OK, I have to play.
Over a decade ago I was working on a project with another developer whose job it was to implement the model for a 2D scatter plot. The scatter plot had the ability to color-by and size-by - pick a data column and you would get a color or size gradient based on the data values. We had settled on 20 color steps and 20 size steps for the plot, and he was perplexed by how to accomplish this. I suggested a 20x20 2D array, each element of which would hold the indices of the points corresponding to that a particular size and color, with the data range divided by 20 to get the bins for each one. Not the most elegant solution, but seemed workable.
We were developing in VB 6 and he was enamored with dictionaries - everything was a dictionary. So, he developed a dictionary that would be accessed by a two element string consisting of the bin locations. In other words instead of the array bins(x,y), he had the dictionary bins["x,y"]. In his code, he would compute the color/size bin numerically, combine these into a string, use this to access the dictionary. OK, whatever.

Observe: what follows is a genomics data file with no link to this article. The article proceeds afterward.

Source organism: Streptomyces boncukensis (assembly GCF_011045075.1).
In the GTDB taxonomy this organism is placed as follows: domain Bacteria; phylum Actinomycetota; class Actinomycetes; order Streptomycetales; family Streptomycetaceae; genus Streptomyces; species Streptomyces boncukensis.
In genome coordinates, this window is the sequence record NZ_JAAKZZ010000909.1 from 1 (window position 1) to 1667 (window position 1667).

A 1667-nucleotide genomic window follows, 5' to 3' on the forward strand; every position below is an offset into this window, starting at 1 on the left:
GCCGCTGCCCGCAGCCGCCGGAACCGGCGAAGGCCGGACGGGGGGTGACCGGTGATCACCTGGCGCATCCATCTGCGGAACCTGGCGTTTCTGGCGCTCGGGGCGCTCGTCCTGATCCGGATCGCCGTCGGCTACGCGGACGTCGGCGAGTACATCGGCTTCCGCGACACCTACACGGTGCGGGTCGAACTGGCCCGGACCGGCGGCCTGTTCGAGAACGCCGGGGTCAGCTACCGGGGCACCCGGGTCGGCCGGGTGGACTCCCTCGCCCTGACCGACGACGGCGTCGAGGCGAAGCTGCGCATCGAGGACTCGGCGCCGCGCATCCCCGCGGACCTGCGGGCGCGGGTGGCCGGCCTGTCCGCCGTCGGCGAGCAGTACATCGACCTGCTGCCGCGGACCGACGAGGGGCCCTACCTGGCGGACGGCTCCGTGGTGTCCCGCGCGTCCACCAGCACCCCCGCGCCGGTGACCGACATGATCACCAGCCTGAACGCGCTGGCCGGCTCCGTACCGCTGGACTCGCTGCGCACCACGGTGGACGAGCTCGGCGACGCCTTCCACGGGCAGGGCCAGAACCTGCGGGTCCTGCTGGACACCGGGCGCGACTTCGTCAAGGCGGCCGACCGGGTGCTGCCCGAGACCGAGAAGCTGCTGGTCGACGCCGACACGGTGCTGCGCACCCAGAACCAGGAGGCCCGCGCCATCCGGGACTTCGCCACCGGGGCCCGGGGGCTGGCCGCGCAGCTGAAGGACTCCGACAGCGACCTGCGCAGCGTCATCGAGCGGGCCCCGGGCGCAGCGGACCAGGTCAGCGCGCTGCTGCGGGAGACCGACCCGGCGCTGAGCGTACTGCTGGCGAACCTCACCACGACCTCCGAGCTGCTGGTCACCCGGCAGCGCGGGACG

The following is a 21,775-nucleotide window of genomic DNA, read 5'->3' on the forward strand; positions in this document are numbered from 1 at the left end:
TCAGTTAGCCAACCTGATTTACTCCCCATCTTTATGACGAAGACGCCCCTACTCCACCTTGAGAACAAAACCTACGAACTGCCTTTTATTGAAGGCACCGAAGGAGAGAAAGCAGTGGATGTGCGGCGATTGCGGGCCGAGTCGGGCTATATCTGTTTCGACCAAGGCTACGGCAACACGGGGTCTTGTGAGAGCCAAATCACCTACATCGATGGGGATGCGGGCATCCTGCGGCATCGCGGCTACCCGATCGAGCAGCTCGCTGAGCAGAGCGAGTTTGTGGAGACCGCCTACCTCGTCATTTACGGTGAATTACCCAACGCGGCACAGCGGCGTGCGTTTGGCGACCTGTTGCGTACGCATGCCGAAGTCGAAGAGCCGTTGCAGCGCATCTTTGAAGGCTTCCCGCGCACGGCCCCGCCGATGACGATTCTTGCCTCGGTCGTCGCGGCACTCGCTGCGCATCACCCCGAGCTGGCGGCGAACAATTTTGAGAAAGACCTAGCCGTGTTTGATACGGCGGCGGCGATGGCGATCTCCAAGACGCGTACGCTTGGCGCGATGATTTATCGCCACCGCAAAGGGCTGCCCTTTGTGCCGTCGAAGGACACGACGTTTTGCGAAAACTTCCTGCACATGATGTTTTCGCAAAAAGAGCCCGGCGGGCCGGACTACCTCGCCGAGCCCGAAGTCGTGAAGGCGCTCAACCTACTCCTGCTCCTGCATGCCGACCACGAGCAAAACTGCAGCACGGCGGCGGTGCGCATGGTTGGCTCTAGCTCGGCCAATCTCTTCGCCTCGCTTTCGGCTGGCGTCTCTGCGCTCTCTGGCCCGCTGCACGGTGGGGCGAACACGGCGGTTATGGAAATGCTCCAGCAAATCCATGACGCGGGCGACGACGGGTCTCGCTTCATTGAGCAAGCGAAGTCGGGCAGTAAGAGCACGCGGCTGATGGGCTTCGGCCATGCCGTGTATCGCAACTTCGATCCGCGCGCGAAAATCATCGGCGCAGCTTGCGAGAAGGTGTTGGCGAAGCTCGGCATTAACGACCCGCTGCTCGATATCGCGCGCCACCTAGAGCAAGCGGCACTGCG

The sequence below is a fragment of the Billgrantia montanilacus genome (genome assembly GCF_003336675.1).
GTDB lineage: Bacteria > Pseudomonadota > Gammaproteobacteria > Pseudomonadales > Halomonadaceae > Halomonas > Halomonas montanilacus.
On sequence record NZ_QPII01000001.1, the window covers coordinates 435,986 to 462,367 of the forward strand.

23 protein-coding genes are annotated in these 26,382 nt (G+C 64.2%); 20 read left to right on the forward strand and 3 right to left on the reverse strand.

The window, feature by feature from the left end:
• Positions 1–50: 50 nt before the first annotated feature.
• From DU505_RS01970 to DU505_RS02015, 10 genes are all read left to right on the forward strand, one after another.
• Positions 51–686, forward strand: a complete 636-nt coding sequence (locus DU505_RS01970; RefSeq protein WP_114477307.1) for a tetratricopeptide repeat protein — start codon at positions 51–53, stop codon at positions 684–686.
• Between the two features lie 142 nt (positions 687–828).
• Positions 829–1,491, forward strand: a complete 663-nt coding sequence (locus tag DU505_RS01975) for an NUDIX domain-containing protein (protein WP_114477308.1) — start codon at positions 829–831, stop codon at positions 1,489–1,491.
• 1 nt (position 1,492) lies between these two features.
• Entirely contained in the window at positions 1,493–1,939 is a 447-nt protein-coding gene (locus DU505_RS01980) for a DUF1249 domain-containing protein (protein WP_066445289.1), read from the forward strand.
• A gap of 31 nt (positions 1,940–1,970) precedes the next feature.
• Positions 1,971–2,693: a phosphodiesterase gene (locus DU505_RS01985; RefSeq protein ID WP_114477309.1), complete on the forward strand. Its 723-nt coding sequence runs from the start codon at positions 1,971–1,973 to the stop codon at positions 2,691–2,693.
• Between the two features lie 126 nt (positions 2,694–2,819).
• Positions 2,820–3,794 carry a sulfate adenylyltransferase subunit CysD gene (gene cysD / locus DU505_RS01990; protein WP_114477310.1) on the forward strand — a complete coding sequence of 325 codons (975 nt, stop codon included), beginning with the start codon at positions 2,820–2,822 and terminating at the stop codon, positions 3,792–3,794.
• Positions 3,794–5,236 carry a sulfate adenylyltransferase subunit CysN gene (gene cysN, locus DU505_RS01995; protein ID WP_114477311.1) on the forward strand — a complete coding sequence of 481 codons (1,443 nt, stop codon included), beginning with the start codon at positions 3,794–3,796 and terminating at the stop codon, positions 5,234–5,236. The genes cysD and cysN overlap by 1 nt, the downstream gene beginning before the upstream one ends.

Put on top of this that his code computed the color and size bin locations in different locations and they might not always occur in the same order - sometimes you got "color,size" and sometimes you got "size,color." It all depended on if the user clicked "color by" or "size by" first. Oh, and he would use "first element 0" based calculations in one area and "first element 1" based calculations in another area.
Now the kicker - the item stored in the dictionary was - wait for it - another dictionary. This one was accessed by breaking up the original string key, doing some non-sensical conversions (not the obivous 20*y+x to get a linearlized array from the 2D array), and then access this dictionary with that new, converted key. Which was converted to a string.
I inherited this code when he left.